Don’t Let the Past Predict the Future of Hybrid Events
As CEO of an event technology company, I’ve talked to dozens of clients and prospects about the future of events. Through these conversations, I’ve stumbled on a recurring theme: The decision to add virtual elements to historically in-person events (thus making them hybrid) is often influenced by the past year’s experiences with virtual events.
Event organizers’ fear of adding virtual elements to existing events is compounded by the uncertainty of what ‘hybrid events’ actually are, reduced staff, new partners, and continued COVID-19 uncertainty.
This reality makes me sad. While I agree that adding a virtual component is not for every event that an organization puts on, most event planners should consider it. We helped hundreds of clients this past year that have celebrated being able to energize more of their base and connect with people who have not been able to attend in years, all the while generating significant revenue.
With experience from this past year and thinking about the future, I have four insights based on concerns I’ve heard from event organizers considering hybrid events:
Concern #1: “My virtual events went poorly during COVID-19.”
If you tried and were unsuccessful in holding a virtual event, I suggest conducting a thoughtful event post-mortem. Grab your team, a cup of coffee, and drill into that event at the meeting.
Like a detective, try to get to the specifics of what went poorly during the event.
If the technology failed, what failed? What was the direct and indirect impact on attendees? If this failure had not happened, how would it have changed the outcome?
If it was a lack of engagement, lack of interest, anemic conversation, be sure to keep asking yourself and your team ‘why’ to get to the root of the issue.
For the events we saw that were unsuccessful, there are very few cases that an organization couldn’t fix what went wrong. From getting the right virtual event platform for your event to assigning a team member to manage the chatbox, small and large fixes can help overcome most event issues.
Concern #2: “My team’s too small to pull this off.”
Are you reluctant to plan a virtual component because you’re light on staff and realize that planning a hybrid event requires many individuals to own multiple facets of the event? I applaud your insight. You’re correct. Adding virtual elements can feel like you’re planning two separate events requiring resources that perhaps you don’t have.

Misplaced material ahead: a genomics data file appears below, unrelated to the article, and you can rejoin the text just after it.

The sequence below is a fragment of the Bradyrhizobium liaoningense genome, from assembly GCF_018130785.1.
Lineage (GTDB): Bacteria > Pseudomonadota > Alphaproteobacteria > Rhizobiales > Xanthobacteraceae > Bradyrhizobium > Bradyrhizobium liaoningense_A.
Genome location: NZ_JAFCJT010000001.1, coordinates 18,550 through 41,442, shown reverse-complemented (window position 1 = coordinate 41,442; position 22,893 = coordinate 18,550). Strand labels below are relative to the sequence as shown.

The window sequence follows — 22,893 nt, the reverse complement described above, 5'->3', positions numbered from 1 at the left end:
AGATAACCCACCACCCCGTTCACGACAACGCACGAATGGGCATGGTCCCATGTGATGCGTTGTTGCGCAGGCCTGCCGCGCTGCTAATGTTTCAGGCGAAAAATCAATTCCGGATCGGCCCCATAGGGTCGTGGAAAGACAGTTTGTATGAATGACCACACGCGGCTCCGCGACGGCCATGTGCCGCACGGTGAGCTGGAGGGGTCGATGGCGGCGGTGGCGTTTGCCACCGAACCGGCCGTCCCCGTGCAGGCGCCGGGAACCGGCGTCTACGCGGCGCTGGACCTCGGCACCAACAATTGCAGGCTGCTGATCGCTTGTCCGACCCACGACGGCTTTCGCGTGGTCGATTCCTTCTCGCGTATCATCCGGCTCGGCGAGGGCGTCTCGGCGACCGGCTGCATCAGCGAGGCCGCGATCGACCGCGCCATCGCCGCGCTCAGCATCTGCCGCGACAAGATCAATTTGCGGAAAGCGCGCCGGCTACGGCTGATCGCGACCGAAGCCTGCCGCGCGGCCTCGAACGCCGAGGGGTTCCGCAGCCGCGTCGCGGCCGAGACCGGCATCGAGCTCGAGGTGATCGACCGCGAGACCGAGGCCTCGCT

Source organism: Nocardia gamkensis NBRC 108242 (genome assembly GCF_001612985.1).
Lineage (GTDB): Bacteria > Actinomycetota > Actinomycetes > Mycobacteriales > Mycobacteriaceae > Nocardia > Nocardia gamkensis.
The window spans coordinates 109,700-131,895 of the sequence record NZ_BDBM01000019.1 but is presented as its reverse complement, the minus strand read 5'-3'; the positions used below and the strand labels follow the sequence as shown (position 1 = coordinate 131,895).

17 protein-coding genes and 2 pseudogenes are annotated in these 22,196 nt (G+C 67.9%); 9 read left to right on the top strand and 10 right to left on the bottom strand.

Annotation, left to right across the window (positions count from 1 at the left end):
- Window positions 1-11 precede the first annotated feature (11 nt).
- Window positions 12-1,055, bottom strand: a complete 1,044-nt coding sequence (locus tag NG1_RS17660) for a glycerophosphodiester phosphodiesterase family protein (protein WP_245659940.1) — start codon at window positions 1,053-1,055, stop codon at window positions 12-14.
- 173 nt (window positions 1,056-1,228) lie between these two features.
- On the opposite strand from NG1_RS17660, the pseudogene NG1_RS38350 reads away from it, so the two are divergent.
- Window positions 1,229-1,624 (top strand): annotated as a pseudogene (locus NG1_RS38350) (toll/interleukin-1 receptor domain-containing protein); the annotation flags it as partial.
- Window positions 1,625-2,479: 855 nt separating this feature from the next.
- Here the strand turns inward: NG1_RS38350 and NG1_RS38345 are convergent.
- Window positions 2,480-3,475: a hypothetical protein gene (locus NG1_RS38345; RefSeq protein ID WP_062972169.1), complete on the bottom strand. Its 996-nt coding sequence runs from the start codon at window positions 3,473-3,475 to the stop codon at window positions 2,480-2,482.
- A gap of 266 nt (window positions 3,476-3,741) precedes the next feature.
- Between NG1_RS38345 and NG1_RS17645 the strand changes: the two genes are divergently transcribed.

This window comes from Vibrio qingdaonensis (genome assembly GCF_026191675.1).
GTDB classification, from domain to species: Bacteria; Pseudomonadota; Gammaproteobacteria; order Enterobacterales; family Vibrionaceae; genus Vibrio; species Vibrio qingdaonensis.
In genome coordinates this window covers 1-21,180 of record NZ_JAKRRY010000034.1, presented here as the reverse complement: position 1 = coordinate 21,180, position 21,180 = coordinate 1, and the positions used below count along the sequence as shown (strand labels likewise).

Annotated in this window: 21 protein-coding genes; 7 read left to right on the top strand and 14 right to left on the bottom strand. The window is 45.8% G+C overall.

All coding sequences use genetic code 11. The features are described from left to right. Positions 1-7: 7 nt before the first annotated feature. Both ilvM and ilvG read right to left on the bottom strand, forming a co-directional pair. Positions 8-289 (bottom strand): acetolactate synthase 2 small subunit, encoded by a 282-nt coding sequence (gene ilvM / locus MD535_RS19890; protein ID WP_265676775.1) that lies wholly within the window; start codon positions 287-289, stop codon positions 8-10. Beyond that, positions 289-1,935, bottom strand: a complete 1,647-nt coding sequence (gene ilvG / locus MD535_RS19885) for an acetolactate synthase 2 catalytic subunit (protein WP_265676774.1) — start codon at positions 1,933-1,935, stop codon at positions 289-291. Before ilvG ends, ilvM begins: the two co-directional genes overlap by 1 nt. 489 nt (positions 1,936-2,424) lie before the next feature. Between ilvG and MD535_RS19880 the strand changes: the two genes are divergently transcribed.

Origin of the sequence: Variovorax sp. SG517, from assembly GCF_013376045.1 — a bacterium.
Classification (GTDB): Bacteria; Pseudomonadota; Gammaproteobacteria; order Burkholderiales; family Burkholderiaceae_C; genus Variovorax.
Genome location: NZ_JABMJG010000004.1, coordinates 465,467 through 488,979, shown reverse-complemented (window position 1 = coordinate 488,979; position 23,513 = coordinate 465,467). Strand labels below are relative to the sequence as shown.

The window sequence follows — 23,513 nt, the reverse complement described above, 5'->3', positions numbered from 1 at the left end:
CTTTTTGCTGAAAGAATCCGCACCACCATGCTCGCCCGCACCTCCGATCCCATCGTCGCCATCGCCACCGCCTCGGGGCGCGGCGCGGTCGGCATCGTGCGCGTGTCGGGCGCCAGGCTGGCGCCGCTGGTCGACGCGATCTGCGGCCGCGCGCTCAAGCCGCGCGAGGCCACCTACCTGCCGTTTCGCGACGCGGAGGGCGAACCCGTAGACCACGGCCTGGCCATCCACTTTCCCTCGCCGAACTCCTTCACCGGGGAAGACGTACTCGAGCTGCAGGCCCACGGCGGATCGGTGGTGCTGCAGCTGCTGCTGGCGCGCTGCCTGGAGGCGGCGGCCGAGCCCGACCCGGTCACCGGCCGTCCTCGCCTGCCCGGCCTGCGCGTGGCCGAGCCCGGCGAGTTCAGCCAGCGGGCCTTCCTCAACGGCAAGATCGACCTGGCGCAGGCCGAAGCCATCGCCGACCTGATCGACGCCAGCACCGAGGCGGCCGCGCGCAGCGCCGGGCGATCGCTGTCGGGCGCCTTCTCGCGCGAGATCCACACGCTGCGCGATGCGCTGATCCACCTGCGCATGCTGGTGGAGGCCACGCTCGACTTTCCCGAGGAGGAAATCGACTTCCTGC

The solution is to outsource critical parts to professionals. Whether you lean on a virtual event platform, hire a contractor, or bring in full-service partners, there is a real value to specialization. Bringing in key partners who do specific tasks well (think A/V experts, a swag pack builder, or an event planner to respond to FAQ’s) will allow you and your team to focus on what you all do well, creating a remarkable event for both virtual and on-site attendees.
Concern #3: “I don’t even know where to start with a hybrid event.”
I read recently that 30% of event organizers don’t even know what a hybrid event means. If this is you, don’t worry, you’re not alone. We’re all figuring out what “hybrid” means in a post-COVID world.
To get up to speed quickly:
See if you can attend a hybrid event.
Watch some of the great content created by industry-leading minds on pulling together in-person and virtual elements during an event.
Join a group (Meeting Professionals International) and ask questions.
Better yet, schedule a free consultation with one of our CMP & PMP staff and let them help you work through the specifics.
Concern #4: “Hybrid events cost too much.”
If you believe you can’t afford to add virtual elements to your in-person event, let’s chat. Your event can monetize the cost of the virtual components that should be a revenue driver, not a money pit. Through sponsorships, additional attendee fees, monthly on-demand subscription access, exclusive keynotes and so many other valuable opportunities, there are ways to generate revenue with nearly any hybrid event.
In summary, what a wild time and place we find ourselves! I expect the industry to look very little like it does now in 12, 24 or 48 months. Event organizers and meeting planners who figure out this new environment and execute in-person events with virtual elements well will be the leaders in the new event frontier.
About the Author: Travis Tucker is the CEO of GTR™ Event Technology. He manages our “team behind the scenes” that helps your events wow attendees. He’s right – you can contact our event professionals to talk about hybrid solutions to your upcoming events!
Categories: Hybrid Events